Elderly don’t take on energy firms

Elderly don’t take on energy firms

Not wanting to make a fuss leaves a million pensioners putting up with a problem about their gas or electricity, a new survey found.

They are staying silent about the disruptions, shoddy service or wrong bills because they feel intimidated or won’t be listened to.

Yet nearly half of the elderly are still in the dark about their rights when challenging the firms.

Charity Age UK and the Ombudsman Services which handles unresolved complaints said Britain’s elderly who rely more on heating and electricity should not just grin and bear it or be fobbed off.

As they launched ‘Know Your Energy Rights’ guide, a survey of 2,509 over 65s found a twelfth simply do not complain.

Of those a third did not like making a fuss and a tenth worried they would be intimidated but the organisations said could be just the tip of the iceberg.

It found they are most likely to have a complaint about energy provision but least likely to complain about service and billing.

Over half had grievances over disputed charges, inaccurate invoices and backdated billing, while a quarter had problems with supply and poor customer service.

Jim. And those that do complain, a third felt fobbed off and had to make multiple calls before anything was done while a tenth were simply ignored.

The experience left nearly two fifths annoyed and a fifth frustrated when speaking to their supplier about a problem, with fewer than a sixth left satisfied.

A third were put off complaining because they worried they would not be taken seriously because of their age.

Chief Ombudsman Lewis Shand Smith said: “Compared to the general population, those in later life are likely to rely more heavily on their energy provision so it’s worrying that so few take a complaint further when they have one.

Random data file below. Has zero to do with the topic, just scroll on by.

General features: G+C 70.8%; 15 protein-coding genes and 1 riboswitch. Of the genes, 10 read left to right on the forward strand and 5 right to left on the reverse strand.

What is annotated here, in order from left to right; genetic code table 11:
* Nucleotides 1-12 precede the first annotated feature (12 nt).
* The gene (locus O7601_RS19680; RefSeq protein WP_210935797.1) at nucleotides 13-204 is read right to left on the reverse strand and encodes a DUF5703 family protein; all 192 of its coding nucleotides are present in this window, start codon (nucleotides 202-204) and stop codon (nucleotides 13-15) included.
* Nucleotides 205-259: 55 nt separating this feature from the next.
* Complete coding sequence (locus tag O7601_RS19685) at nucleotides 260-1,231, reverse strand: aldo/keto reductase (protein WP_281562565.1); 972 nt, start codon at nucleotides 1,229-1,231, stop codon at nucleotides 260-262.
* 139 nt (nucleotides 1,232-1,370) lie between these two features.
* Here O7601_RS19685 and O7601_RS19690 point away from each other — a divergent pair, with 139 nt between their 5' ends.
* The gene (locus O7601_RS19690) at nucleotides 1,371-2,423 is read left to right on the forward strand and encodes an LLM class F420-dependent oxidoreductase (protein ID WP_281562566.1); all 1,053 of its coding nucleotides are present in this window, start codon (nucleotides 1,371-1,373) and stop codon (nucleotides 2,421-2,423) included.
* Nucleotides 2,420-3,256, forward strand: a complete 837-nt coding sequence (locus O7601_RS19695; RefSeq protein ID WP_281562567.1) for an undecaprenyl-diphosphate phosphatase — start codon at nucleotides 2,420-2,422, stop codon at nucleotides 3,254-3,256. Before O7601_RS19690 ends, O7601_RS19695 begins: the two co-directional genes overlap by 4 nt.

“It’s concerning that nearly a million older people in the UK prefer to grin and bear it when they have a problem with their energy because they don’t want to make a fuss or feel intimidated.

“It’s also worrying that so few know their consumer rights, which could leave many vulnerable.

“Those in later life are often on a fixed income and are living on a strict budget, so it’s important that they are in control of their bills and know where there is free help available if things go wrong.

“This is why we’ve created a ‘Know Your Energy Rights’ guide, that provides advice to make older people savvy complainers.

Age UK’s Mervyn Kohler said: “The energy sector has not covered itself in glory for treating customers’ fairly in recent years.

“Yet the process of making a complaint, and getting help to resolve that complaint, is getting easier.

“The key point is to keep meticulous records of every phone call, letter or email; whom you spoke to, and what action was promised.

“The energy company has eight weeks to resolve the issue, after which Ombudsman Services can intervene – at no cost to the complainant.

“It is an important service which all older people should be telling their friends all about.”

The guide containing tips and advice as well as a comprehensive directory of who to contact for help.

It is available at http://www.ombudsman-services.org/later-in-life.html and the Ombudsman Services also runs a free online service for consumer complaints www.consumer-ombudsman.org.